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Pecawich GO

Stanford's Geographical Bstab! London.

er & Brothers.

tions of convenience, dependent on custom and on the more or less perfect knowledge we possess of some of the intervening countries.

Zoological Characteristics of the Palæarctic Region.—The Palæarctic region has representatives of thirty-five families of mammalia, fifty-five of birds, twenty-five of reptiles, nine of amphibia, and thirteen of freshwater fishes. Comparing it with the only other wholly temperate region, the Nearctic, we find a much greater variety of types of mammalia and birds. This may be due in part to its greater area, but more, probably, to its southern boundary being conterminous for an enormous distance with two tropical regions, the Ethiopean and Oriental; whereas the Nearctic has a comparatively short southern boundary conterminous with the Neotropical region only. This is so very important a difference, that it is rather a matter of surprise that the two north temperate regions should not be more unequal in the number of their higher vertebrate forms, than they actually are.

It is also to the interblending of the Palæarctic with the two adjacent tropical regions, that we must attribute its possession of so few peculiar family groups. These are only three ; two of reptiles, Trogonophido and Ophiomoridæ, and one of fishes, Comephorido. The number of peculiar genera is, however, considerable, as the following enumeration will show.

Mammalia.—The monkey of Gibraltar and North Africa, and an allied species found in Japan, are now considered to belong to the extensive eastern genus Macacus. The former, however, is peculiar in the entire absence of the tail, and has by many naturalists, been held to form a distinct genus, Inuus, confined to the Palæarctic region.

Of bats there are one or two genera (Barbastellus, Plecotus) which seem to be mainly or wholly Palæarctic, but the classification of these animals is in such an unsettled state that the distribution of the genera is of little importance.

In the next order, Insectivora, we have almost the entire family of the Moles confined to the region. Talpa just enters Northern India ; and Urotrichus is common to Japan and North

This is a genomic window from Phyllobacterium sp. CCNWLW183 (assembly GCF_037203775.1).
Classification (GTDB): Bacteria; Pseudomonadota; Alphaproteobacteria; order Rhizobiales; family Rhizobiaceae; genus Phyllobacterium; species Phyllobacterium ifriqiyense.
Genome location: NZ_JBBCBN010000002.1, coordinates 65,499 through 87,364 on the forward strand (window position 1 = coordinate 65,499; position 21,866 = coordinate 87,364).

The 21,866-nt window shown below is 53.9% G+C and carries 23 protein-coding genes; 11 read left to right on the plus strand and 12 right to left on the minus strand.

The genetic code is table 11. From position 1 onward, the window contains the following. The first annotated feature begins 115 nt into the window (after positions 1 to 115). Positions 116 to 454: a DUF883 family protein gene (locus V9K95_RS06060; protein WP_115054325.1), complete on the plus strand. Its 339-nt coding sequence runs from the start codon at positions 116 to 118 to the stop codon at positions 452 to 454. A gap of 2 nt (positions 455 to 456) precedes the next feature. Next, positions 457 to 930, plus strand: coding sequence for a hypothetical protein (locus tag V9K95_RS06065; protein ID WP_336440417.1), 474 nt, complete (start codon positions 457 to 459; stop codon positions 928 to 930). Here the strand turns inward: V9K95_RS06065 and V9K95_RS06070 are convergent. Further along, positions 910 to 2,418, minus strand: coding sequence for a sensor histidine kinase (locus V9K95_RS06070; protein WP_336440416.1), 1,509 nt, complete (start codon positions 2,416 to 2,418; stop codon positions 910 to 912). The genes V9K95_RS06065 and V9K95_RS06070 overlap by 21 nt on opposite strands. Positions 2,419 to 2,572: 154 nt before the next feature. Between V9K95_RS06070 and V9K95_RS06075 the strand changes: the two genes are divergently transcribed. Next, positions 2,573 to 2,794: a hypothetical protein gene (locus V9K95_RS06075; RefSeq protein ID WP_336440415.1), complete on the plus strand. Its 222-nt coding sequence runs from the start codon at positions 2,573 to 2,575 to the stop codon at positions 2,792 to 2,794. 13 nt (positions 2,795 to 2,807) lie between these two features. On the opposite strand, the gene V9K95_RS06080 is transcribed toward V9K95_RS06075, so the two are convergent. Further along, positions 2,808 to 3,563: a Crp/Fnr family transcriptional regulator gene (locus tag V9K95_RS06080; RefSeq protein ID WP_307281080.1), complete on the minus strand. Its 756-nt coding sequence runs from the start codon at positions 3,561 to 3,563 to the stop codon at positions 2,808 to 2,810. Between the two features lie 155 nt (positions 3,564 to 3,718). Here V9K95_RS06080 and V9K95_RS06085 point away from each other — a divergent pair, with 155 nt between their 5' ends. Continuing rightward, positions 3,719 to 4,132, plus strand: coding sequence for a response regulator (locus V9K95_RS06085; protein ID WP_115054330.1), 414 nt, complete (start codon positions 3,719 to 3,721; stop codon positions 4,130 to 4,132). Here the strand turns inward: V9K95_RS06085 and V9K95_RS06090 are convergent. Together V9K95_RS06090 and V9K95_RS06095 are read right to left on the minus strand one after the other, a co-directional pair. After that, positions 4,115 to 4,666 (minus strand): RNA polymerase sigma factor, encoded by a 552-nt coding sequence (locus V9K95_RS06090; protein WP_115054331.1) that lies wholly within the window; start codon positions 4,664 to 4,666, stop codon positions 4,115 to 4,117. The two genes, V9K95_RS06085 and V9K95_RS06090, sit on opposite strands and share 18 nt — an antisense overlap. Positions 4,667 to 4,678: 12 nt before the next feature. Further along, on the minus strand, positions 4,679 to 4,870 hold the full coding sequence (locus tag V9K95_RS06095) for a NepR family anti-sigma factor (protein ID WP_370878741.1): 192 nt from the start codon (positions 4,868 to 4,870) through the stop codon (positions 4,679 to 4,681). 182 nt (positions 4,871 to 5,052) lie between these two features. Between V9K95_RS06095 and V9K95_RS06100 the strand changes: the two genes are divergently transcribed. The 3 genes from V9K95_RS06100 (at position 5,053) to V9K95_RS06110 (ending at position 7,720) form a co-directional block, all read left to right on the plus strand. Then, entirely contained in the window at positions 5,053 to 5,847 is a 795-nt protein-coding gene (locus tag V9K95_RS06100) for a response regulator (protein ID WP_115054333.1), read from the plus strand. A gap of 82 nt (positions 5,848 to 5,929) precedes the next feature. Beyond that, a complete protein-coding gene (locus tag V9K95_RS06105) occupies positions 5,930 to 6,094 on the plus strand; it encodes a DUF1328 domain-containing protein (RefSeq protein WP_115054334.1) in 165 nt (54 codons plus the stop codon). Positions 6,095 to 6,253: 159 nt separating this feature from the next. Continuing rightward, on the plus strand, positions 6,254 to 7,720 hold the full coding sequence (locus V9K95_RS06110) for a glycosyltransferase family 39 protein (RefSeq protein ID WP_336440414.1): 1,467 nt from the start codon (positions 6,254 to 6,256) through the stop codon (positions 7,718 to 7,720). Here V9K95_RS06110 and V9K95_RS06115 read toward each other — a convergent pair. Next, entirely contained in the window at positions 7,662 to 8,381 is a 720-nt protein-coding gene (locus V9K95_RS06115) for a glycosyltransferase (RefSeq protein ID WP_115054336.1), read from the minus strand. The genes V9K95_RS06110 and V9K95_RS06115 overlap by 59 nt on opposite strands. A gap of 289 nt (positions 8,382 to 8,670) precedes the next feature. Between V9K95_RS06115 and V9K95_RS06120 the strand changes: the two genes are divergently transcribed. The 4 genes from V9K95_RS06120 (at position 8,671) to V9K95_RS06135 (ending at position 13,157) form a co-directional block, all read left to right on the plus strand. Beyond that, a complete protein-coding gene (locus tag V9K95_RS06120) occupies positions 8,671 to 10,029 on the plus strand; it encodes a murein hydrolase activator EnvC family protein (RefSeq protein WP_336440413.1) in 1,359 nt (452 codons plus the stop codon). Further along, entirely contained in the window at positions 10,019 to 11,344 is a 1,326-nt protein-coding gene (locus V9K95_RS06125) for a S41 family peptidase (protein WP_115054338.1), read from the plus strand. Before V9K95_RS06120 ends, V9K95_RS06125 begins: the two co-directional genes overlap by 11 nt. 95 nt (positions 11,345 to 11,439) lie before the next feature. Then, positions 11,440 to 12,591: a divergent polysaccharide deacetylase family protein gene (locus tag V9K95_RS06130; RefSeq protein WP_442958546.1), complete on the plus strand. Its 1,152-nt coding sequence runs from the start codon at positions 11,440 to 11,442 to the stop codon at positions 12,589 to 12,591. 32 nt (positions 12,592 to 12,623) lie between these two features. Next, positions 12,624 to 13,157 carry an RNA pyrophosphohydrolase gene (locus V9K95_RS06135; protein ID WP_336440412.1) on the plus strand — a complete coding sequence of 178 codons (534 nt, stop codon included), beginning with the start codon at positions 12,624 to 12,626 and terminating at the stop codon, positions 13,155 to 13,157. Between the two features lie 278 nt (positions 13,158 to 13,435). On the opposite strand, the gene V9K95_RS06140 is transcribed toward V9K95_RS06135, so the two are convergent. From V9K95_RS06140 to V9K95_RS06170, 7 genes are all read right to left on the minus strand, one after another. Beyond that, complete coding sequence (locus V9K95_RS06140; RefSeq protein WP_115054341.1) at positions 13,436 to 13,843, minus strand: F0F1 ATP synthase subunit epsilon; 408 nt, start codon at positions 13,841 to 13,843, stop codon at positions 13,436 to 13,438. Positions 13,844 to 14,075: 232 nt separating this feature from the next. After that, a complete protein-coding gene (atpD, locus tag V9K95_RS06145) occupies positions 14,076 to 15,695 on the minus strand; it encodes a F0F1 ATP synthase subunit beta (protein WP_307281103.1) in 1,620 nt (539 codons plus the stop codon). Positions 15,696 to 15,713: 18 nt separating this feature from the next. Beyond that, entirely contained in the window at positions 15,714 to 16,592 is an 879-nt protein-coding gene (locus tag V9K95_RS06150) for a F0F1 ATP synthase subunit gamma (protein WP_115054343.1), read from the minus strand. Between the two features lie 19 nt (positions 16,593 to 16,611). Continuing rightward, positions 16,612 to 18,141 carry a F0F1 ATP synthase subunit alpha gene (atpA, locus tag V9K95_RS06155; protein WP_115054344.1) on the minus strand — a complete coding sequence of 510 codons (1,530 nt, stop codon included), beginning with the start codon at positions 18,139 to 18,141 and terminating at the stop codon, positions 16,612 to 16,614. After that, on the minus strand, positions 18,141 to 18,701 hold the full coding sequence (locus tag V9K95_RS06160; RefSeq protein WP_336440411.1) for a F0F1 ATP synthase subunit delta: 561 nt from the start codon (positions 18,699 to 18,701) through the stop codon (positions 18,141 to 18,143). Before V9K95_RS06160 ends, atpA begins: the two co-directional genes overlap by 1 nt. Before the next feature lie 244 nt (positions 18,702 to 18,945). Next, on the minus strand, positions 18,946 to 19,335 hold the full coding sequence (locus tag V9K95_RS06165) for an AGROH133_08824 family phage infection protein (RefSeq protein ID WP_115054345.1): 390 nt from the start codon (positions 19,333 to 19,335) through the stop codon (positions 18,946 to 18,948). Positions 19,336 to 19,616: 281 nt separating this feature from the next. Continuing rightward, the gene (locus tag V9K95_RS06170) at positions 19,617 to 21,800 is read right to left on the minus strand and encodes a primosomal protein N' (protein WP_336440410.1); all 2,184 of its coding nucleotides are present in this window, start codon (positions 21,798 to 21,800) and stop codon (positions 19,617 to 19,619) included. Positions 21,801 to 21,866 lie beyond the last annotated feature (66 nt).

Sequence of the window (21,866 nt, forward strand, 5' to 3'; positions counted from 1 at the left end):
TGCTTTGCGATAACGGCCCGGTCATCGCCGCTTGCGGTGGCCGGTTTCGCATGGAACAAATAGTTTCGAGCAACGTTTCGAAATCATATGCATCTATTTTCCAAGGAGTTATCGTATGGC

Western America, but the remaining genera, six in number, are all exclusively Palæarctic.

Among Carnivora we have Nyctereutes, the curious racoon-dog of Japan and North-Eastern Asia; Lutronectes, an otter peculiar to Japan; and the badger (Meles), which ranges over the whole region, and just enters the Oriental region as far as Hongkong; Æluropus, a curious form of the Himalayan panda, inhabiting the high mountains of Eastern Thibet; and Pelagius, a genus of seals, ranging from the shores of Madeira to the Black Sea.

The Ungulata, or hoofed animals, are still more productive of forms peculiar to this region. First we have the Camels, whose native home is the desert region of Central and Western Asia and Northern Africa, and which, even in their domesticated condition, are confined almost wholly within the limits of the Palæarctic region. Of Deer we have six peculiar genera, Dama and Capreolus found in Europe, with Elaphodus, Lophotragus, Hydropotes, and Moschus, confined to Northern China and Mongolia. The great family Bovidæ-comprising the oxen, sheep, goats and antelopes -furnishes no less than seven peculiar Palæarctic genera. These are Poephagus, the yak of Thibet; Addax, a well-known antelope of Northern Africa and Syria ; Procapra, Pantholops and Budorcas, antelopine genera peculiar to Thibet and Mongolia; with Rupicapra (the chamois), and the extraordinary large-nosed antelope Saiga, confined to Europe and Western Asia. Besides these we have Capra (the wild sheep and goats), all the numerous species of which, except two, are exclusively Palæarctic.

Coming to the Rodents, we have again many peculiar forms. Of Muridæ (the mouse and rat tribe), we have six peculiar genera, the more important being Cricetus, Rhombomys Sminthus, and Myospalax. Of Spalacidæ (mole-rats) both the Palæarctic genera, Ellobius and Spalax, are peculiar. Ctenodactylus, a genus of the South American family Octodontidæ, is found only in North Africa. To these we may add Myoxus (the dormice) and Lagomys (the pikas or tail-less hares) as essentially Palæarctic, since but one species of each genus is found beyond the limits of the region.

Birds.--It appears to have been the opinion of many natural

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